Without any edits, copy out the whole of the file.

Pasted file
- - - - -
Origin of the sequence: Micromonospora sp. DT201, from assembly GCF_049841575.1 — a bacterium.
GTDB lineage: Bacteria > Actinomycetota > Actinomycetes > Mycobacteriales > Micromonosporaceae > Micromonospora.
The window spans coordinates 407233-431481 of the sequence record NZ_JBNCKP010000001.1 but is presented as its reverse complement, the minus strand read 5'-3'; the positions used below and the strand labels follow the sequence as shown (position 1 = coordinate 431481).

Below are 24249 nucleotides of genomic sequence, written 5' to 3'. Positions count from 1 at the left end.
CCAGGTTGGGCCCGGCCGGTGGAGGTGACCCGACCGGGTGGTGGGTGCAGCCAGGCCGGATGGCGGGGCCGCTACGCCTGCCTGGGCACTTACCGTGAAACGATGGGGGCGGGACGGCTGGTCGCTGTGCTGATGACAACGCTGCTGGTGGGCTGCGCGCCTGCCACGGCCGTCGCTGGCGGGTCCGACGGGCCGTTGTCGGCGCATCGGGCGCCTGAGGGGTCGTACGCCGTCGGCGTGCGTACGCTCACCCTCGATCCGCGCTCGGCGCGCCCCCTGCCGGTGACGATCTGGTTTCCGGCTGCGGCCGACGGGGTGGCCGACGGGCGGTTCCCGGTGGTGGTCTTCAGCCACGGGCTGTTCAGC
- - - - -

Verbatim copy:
Origin of the sequence: Micromonospora sp. DT201, from assembly GCF_049841575.1 — a bacterium.
GTDB lineage: Bacteria > Actinomycetota > Actinomycetes > Mycobacteriales > Micromonosporaceae > Micromonospora.
The window spans coordinates 407233-431481 of the sequence record NZ_JBNCKP010000001.1 but is presented as its reverse complement, the minus strand read 5'-3'; the positions used below and the strand labels follow the sequence as shown (position 1 = coordinate 431481).

Below are 24249 nucleotides of genomic sequence, written 5' to 3'. Positions count from 1 at the left end.
CCAGGTTGGGCCCGGCCGGTGGAGGTGACCCGACCGGGTGGTGGGTGCAGCCAGGCCGGATGGCGGGGCCGCTACGCCTGCCTGGGCACTTACCGTGAAACGATGGGGGCGGGACGGCTGGTCGCTGTGCTGATGACAACGCTGCTGGTGGGCTGCGCGCCTGCCACGGCCGTCGCTGGCGGGTCCGACGGGCCGTTGTCGGCGCATCGGGCGCCTGAGGGGTCGTACGCCGTCGGCGTGCGTACGCTCACCCTCGATCCGCGCTCGGCGCGCCCCCTGCCGGTGACGATCTGGTTTCCGGCTGCGGCCGACGGGGTGGCCGACGGGCGGTTCCCGGTGGTGGTCTTCAGCCACGGGCTGTTCAGC